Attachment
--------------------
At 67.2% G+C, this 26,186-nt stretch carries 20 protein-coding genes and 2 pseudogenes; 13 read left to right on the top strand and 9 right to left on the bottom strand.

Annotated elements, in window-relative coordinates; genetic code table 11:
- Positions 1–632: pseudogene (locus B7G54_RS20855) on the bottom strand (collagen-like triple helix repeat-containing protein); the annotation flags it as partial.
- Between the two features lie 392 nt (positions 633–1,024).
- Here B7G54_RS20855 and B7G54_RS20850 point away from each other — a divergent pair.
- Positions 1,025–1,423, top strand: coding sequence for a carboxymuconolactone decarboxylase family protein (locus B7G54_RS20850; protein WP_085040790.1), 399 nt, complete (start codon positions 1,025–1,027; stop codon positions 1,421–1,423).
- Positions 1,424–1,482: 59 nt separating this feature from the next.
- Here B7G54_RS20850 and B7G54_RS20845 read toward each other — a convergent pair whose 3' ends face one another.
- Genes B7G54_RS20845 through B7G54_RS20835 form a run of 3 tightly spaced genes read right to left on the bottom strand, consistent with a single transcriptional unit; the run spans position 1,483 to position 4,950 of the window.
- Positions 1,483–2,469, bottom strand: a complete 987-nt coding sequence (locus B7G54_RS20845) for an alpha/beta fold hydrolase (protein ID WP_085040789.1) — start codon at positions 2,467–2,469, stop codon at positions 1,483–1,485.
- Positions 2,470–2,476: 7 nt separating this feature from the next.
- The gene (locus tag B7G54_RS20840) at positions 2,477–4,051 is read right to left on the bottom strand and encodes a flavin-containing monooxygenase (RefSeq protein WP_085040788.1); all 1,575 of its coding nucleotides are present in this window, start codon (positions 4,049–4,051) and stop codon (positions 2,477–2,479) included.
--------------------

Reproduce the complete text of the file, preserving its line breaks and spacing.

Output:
At 67.2% G+C, this 26,186-nt stretch carries 20 protein-coding genes and 2 pseudogenes; 13 read left to right on the top strand and 9 right to left on the bottom strand.

Annotated elements, in window-relative coordinates; genetic code table 11:
- Positions 1–632: pseudogene (locus B7G54_RS20855) on the bottom strand (collagen-like triple helix repeat-containing protein); the annotation flags it as partial.
- Between the two features lie 392 nt (positions 633–1,024).
- Here B7G54_RS20855 and B7G54_RS20850 point away from each other — a divergent pair.
- Positions 1,025–1,423, top strand: coding sequence for a carboxymuconolactone decarboxylase family protein (locus B7G54_RS20850; protein WP_085040790.1), 399 nt, complete (start codon positions 1,025–1,027; stop codon positions 1,421–1,423).
- Positions 1,424–1,482: 59 nt separating this feature from the next.
- Here B7G54_RS20850 and B7G54_RS20845 read toward each other — a convergent pair whose 3' ends face one another.
- Genes B7G54_RS20845 through B7G54_RS20835 form a run of 3 tightly spaced genes read right to left on the bottom strand, consistent with a single transcriptional unit; the run spans position 1,483 to position 4,950 of the window.
- Positions 1,483–2,469, bottom strand: a complete 987-nt coding sequence (locus B7G54_RS20845) for an alpha/beta fold hydrolase (protein ID WP_085040789.1) — start codon at positions 2,467–2,469, stop codon at positions 1,483–1,485.
- Positions 2,470–2,476: 7 nt separating this feature from the next.
- The gene (locus tag B7G54_RS20840) at positions 2,477–4,051 is read right to left on the bottom strand and encodes a flavin-containing monooxygenase (RefSeq protein WP_085040788.1); all 1,575 of its coding nucleotides are present in this window, start codon (positions 4,049–4,051) and stop codon (positions 2,477–2,479) included.